If you are reading The Manifesto to conirm your own prejudices and bolster your own political beliefs (and, let's be frank, we all do this kind of thing) then whatever those presumptions are (pro or anti) a quick, slick reading will give you all the ammunition you need. It is not difficult to find isolated quotes in the Manifesto to support almost any conception of Marx you like: from facist monster to democratic saint.

But if you are serious about wanting to understand Marx, and are willing to consider the implications of his work, then the Manifesto can begin to open up a fascinatingly different way of seeing human society - whatever view you ultimately take of it. To fully understand The Communist Manifesto, though, you have to read it in both its historical context and in the context of Marx's writings as a whole. Only in the light of other writings do some of the more problematic parts of the Manifesto come clear. Marx was a very honest and conscientious thinker and as he gathered new evidence and developed new perspectives his views changed. What he says in The Manifesto, for example is significantly different in detail and approach to what he was saying thirty years later.
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2 of 3 people found the following review helpful
2.0 out of 5 stars Theory in Conjunction with Greed and Need, 24 Aug 2012
By 
JoeBB02 (Cambridge, UK) - See all my reviews
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This review is from: The Communist Manifesto (Penguin Classics) (Paperback)
A few weeks ago, in a crowd of approximately twelve thousand people, a woman stood up and began to chant the American gospel hymn When the Saints go Marching In. She replaced the aforementioned `saints' with `reds' and, to my surprise, my fellow audience members cheerfully joined in. Merely a few days after this episode I was watching people storm luxurious townhouses, killing or detaining their inhabitants, and then proceeding to loot the contents. The perpetrators formed a "People's Government" - with a single person at the head ("some animals are more equal that others,") - and conducted show trials for the members of the nobility that were lucky enough not to be killed in the initial rampage (their fate was also the death penalty). Was this all just one massive coincidence?

Surprisingly, I was in the United Kingdom during both surges. And, unsurprisingly, these events were not linked, I am not privy to information you are not and our beloved nation has not just gone through a revolution. The first occurred in Stratford during an Olympic Hockey match at the spectacular Riverbank Arena - Great Britain were wearing red - and the latter is drawn from a few scenes of Christopher Nolan's latest instalment of the Batman trilogy: The Dark Knight Rises which I watched in North Yorkshire. Whilst I am unconvinced that the British supporter knew of the historical connotations of her version, I cannot (and shall not) plead such ignorance for Nolan. The front man of the revolution that takes place in Gotham City, Bane, uses Communist rhetoric numerous times throughout the film and you could be forgiven for thinking you are watching Red Scare filmography from the Cold War.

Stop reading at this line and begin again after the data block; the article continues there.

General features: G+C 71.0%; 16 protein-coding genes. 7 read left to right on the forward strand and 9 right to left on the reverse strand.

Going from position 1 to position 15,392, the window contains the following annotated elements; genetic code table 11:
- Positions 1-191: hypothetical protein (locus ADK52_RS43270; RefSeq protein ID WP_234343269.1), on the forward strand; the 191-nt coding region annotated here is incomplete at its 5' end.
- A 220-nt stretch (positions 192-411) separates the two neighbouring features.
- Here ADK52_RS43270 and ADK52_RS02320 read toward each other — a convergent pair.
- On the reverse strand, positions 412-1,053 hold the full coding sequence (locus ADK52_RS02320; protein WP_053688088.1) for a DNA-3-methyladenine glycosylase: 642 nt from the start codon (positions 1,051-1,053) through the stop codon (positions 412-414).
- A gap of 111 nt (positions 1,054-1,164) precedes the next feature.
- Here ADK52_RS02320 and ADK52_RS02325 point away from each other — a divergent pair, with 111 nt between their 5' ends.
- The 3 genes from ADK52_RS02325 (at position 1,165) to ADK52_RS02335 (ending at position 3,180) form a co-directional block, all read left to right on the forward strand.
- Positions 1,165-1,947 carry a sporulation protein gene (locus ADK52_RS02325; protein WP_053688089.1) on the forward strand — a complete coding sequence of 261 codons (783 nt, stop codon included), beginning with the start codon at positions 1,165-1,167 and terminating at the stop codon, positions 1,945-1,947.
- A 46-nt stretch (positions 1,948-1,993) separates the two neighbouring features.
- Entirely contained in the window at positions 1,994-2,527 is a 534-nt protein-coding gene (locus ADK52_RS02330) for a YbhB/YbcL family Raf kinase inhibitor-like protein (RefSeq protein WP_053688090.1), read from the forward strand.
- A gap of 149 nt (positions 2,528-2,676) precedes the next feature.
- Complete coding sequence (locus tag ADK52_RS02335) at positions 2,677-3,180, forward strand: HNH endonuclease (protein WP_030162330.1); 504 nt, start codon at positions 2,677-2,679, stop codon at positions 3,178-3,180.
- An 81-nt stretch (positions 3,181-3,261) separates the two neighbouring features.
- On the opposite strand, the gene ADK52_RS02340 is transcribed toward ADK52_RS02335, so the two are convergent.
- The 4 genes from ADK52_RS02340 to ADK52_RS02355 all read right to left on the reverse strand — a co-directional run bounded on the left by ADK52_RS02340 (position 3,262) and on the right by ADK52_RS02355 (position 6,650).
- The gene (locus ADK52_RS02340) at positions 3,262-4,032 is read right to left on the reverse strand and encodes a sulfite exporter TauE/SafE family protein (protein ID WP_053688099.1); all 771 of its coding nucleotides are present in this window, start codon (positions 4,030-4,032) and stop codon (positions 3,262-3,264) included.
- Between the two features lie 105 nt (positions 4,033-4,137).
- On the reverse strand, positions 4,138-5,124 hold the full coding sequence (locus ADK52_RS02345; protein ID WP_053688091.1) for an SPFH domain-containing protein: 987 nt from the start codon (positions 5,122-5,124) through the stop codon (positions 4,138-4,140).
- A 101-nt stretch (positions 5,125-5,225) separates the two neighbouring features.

The reason I begin with my recent travels is because throughout reading The Communist Manifesto several friends of mine have enquired as to why I desired to read such an "out of date" book. My reply was always: "Out of date to whom?" My previous points aside, Marx and Engels' original work is still current and the effects are far-reaching and ongoing. Currently the earth has less than ten nations that overtly title their system of government as communist - the most well known of this depleted bloc of revolutionaries being China. Yet, since the economic crises that hit the western world China has consistently moved up the in monetary ladder and will very shortly be able to title itself as a superpower and, likely, the only superpower. Modern day China has without a doubt moved away from the communism espoused by Marx and Engels, however. `Practical' communism, (or the form we have come to associate with existing and previous regimes) is composed of a dictatorial structure - the parallels between China and the USSR are many in skeletal terms. For example, the previous governments had been widely disliked, and after seizing power both went through a brutish period of oppression before "appeasing" its people by allowing elections (note that I did not say democratic elections). To the layman it would appear that China has survived past the period of appeasement because it has managed to procure and more importantly maintain a trade relationship with the west, and it has kept its `iron fist'. Nonetheless, the contrast between `Practical' and `Pure' is staggering, and the question has to be asked: "how far can one digress from the initial model and still retain its title?"